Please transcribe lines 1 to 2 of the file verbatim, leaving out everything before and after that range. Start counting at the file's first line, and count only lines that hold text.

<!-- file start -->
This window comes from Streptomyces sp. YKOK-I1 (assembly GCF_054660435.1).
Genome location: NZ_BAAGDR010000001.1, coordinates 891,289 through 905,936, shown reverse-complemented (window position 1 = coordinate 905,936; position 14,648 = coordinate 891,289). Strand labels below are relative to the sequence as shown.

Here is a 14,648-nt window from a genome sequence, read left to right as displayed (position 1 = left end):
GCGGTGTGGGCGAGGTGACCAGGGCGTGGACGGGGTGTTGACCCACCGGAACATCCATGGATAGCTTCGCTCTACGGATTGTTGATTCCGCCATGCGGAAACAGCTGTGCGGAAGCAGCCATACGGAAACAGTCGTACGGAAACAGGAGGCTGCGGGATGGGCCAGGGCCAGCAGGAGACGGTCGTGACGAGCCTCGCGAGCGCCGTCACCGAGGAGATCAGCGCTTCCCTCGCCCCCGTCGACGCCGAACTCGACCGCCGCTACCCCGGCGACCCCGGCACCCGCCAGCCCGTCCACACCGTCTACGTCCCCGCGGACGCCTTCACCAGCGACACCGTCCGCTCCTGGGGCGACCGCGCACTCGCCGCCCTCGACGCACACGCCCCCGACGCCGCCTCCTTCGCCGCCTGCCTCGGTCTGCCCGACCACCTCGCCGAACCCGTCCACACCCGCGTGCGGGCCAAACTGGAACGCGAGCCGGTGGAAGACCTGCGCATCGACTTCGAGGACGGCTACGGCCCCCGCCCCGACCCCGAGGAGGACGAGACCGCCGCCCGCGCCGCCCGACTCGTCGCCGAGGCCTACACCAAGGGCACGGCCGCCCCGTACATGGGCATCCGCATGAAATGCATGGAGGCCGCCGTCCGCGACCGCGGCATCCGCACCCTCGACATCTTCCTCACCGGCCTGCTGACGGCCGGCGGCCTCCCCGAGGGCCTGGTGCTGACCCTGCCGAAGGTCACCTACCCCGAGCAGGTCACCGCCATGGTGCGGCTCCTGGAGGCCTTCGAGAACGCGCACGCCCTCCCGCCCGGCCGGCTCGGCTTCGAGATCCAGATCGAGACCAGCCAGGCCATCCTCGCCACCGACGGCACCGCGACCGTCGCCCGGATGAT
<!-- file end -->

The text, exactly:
This window comes from Streptomyces sp. YKOK-I1 (assembly GCF_054660435.1).
Genome location: NZ_BAAGDR010000001.1, coordinates 891,289 through 905,936, shown reverse-complemented (window position 1 = coordinate 905,936; position 14,648 = coordinate 891,289). Strand labels below are relative to the sequence as shown.